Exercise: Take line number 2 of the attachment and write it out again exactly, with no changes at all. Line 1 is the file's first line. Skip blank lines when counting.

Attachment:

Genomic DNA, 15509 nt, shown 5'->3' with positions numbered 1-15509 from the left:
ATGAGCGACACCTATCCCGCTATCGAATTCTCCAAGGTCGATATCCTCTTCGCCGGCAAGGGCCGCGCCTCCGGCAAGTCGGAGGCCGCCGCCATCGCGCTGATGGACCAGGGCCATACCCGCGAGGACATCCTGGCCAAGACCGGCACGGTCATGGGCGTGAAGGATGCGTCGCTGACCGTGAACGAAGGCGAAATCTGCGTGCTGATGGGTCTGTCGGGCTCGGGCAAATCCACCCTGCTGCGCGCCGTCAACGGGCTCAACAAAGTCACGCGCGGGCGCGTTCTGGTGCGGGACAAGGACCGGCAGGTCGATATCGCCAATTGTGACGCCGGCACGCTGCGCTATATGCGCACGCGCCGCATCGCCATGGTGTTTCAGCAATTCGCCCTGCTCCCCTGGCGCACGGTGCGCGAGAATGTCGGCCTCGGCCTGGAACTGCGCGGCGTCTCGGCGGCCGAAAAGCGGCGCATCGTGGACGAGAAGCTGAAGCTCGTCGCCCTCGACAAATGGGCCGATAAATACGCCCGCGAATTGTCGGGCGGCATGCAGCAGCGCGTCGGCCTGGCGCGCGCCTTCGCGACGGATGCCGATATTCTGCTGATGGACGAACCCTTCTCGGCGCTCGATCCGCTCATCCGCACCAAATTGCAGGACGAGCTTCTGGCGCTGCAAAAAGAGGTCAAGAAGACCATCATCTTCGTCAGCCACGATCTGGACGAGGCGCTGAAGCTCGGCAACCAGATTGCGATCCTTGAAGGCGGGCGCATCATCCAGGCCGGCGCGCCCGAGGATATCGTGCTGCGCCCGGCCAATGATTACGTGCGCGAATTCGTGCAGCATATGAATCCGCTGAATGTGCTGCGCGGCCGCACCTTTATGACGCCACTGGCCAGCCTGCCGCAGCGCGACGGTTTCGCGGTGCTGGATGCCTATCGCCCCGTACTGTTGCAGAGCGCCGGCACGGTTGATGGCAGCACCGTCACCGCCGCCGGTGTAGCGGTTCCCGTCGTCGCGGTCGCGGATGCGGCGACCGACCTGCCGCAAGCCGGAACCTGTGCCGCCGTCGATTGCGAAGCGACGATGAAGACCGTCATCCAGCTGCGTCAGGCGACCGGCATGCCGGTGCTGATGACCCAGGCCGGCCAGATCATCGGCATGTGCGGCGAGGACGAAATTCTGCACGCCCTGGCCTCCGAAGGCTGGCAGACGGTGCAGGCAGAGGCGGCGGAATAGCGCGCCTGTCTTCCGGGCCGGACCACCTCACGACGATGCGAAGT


ATGAGCGACACCTATCCCGCTATCGAATTCTCCAAGGTCGATATCCTCTTCGCCGGCAAGGGCCGCGCCTCCGGCAAGTCGGAGGCCGCCGCCATCGCGCTGATGGACCAGGGCCATACCCGCGAGGACATCCTGGCCAAGACCGGCACGGTCATGGGCGTGAAGGATGCGTCGCTGACCGTGAACGAAGGCGAAATCTGCGTGCTGATGGGTCTGTCGGGCTCGGGCAAATCCACCCTGCTGCGCGCCGTCAACGGGCTCAACAAAGTCACGCGCGGGCGCGTTCTGGTGCGGGACAAGGACCGGCAGGTCGATATCGCCAATTGTGACGCCGGCACGCTGCGCTATATGCGCACGCGCCGCATCGCCATGGTGTTTCAGCAATTCGCCCTGCTCCCCTGGCGCACGGTGCGCGAGAATGTCGGCCTCGGCCTGGAACTGCGCGGCGTCTCGGCGGCCGAAAAGCGGCGCATCGTGGACGAGAAGCTGAAGCTCGTCGCCCTCGACAAATGGGCCGATAAATACGCCCGCGAATTGTCGGGCGGCATGCAGCAGCGCGTCGGCCTGGCGCGCGCCTTCGCGACGGATGCCGATATTCTGCTGATGGACGAACCCTTCTCGGCGCTCGATCCGCTCATCCGCACCAAATTGCAGGACGAGCTTCTGGCGCTGCAAAAAGAGGTCAAGAAGACCATCATCTTCGTCAGCCACGATCTGGACGAGGCGCTGAAGCTCGGCAACCAGATTGCGATCCTTGAAGGCGGGCGCATCATCCAGGCCGGCGCGCCCGAGGATATCGTGCTGCGCCCGGCCAATGATTACGTGCGCGAATTCGTGCAGCATATGAATCCGCTGAATGTGCTGCGCGGCCGCACCTTTATGACGCCACTGGCCAGCCTGCCGCAGCGCGACGGTTTCGCGGTGCTGGATGCCTATCGCCCCGTACTGTTGCAGAGCGCCGGCACGGTTGATGGCAGCACCGTCACCGCCGCCGGTGTAGCGGTTCCCGTCGTCGCGGTCGCGGATGCGGCGACCGACCTGCCGCAAGCCGGAACCTGTGCCGCCGTCGATTGCGAAGCGACGATGAAGACCGTCATCCAGCTGCGTCAGGCGACCGGCATGCCGGTGCTGATGACCCAGGCCGGCCAGATCATCGGCATGTGCGGCGAGGACGAAATTCTGCACGCCCTGGCCTCCGAAGGCTGGCAGACGGTGCAGGCAGAGGCGGCGGAATAGCGCGCCTGTCTTCCGGGCCGGACCACCTCACGACGATGCGAAGT